Don’t Snite in Public
Every so often I renew my attempts to read Beowulf in the original Old English.
I suppose the pleasure I derive from the effort is similar to that of the geologist who goes fossil hunting. The delight springs from discovery. It’s fun to find, among the many strange ancient forms, a word that is still in use, with the same meaning, a thousand years later.
More often, though, a word that at first sight recalls a modern word turns out to be something quite different.
Take for example a word that frequently draws giggles from undergrads because of its similarity to our unlovely word snot.
snotor: adj., prudent, wise
snotor-lice: adv., wisely, prudently
Hrothgar, the king haunted by Grendel, is described as snotor. The adjective derives from the noun snyttru, “wisdom, discernment.”
Our word snot, on the other hand, meaning “nasal mucus,” existed in OE as gesnot. This word is related, reasonably enough, to the word snout, “the projecting nose of an animal.”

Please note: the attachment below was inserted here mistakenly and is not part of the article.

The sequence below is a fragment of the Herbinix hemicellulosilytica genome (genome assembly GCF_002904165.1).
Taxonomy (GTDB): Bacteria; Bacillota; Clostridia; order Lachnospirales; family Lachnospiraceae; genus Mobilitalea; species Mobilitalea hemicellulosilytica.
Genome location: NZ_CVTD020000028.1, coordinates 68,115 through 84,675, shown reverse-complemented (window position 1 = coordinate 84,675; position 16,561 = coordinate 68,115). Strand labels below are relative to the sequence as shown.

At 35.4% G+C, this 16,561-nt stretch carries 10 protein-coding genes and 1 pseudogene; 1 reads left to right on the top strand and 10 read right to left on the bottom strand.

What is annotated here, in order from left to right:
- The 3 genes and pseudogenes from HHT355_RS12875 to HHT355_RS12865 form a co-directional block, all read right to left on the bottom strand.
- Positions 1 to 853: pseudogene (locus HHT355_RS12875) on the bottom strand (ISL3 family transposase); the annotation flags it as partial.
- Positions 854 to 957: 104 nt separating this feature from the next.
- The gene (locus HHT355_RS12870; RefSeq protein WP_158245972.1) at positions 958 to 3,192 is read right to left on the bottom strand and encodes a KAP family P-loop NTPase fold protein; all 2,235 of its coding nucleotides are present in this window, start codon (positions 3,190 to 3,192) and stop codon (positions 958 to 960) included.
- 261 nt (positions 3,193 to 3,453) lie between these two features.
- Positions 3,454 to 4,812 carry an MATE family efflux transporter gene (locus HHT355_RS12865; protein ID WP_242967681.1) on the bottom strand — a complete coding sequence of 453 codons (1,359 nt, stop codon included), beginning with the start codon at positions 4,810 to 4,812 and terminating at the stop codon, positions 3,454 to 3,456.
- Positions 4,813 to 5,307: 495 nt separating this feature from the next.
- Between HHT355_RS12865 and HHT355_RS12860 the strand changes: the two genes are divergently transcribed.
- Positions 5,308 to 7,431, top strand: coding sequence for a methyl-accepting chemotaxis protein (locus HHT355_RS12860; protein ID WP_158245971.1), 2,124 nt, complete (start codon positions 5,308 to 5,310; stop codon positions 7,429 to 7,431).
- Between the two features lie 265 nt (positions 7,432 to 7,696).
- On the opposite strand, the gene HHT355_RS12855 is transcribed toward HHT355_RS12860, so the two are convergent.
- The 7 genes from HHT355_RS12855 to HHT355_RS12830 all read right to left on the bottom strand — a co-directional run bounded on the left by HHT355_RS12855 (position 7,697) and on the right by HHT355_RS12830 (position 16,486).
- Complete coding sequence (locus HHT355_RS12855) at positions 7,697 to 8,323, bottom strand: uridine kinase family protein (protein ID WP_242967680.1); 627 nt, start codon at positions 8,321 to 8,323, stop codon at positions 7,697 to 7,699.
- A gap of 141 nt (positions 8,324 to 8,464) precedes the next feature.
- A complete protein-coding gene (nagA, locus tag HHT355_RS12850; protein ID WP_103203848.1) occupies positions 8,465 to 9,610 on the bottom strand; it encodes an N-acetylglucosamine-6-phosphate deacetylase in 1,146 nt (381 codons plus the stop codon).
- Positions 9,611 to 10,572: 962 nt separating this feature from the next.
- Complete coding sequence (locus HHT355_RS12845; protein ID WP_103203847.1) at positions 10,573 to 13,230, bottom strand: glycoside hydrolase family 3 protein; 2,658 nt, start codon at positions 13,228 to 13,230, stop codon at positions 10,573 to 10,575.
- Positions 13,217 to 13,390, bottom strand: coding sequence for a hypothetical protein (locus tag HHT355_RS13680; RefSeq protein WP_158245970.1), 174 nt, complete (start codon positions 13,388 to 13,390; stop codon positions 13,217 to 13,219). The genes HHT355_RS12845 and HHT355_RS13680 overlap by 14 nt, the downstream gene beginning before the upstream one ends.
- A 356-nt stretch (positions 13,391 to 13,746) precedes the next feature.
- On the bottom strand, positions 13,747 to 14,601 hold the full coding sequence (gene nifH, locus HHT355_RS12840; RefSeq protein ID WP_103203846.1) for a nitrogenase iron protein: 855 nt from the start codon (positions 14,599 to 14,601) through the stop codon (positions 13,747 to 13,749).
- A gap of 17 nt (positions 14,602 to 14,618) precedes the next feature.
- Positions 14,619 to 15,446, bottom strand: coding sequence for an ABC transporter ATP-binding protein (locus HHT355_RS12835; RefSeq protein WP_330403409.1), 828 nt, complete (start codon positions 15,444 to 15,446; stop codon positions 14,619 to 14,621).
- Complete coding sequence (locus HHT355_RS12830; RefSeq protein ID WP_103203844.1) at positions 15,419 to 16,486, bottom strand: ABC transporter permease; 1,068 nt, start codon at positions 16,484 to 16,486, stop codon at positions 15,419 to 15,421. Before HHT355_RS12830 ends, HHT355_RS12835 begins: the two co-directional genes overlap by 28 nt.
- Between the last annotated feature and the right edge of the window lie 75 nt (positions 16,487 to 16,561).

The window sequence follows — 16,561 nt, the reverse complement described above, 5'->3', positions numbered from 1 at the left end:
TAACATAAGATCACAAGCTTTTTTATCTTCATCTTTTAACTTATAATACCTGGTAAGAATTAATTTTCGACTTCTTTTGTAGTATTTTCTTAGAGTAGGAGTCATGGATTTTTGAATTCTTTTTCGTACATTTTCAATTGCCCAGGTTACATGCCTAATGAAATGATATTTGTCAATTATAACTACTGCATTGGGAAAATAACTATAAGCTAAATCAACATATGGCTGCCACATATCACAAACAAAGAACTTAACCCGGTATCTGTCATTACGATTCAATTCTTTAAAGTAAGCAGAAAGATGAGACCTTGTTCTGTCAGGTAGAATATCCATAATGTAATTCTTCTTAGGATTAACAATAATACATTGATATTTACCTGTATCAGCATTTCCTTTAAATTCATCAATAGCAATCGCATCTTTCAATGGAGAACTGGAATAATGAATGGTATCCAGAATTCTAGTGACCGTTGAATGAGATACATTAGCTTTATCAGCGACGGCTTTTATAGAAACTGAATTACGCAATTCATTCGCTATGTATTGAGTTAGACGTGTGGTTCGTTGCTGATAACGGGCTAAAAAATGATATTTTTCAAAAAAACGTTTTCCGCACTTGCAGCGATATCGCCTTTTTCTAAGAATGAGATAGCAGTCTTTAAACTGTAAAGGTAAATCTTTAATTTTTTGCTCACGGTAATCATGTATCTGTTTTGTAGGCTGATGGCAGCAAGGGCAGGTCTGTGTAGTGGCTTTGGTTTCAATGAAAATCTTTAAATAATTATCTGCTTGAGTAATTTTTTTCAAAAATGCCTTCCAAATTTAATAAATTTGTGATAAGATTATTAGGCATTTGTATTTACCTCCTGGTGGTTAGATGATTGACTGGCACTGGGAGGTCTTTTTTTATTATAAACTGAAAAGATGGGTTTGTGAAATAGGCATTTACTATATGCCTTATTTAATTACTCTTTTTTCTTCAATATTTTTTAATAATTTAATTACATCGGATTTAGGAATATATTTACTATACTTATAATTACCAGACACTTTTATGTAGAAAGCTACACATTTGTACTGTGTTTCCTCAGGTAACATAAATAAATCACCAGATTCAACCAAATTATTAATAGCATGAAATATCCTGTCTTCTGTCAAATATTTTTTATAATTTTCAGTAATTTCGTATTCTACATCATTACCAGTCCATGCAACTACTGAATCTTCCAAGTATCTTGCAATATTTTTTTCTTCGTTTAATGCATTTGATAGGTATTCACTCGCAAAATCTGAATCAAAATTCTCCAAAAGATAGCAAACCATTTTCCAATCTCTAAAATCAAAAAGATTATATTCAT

Besides its literal meaning, snot has figurative uses. The first recorded use of snot to mean “a despicable person” is 1809. The adjective, snotty, came along in 1870, with the meaning “impudent, curt, conceited.” Snotnose, to describe an immature or inexperienced person, was first recorded in 1941.
Old English had a verb snyttan, “to wipe or pick one’s nose.” As “snite,” it survives in dialect to refer to a particularly unpleasant way of blowing one’s nose. Maybe snite deserves a place in the standard language as a simpler way to talk about rhinotillexis. Mothers could admonish their children not to snite in public.
As for snotor, I guess that was just an excuse to write about snot.
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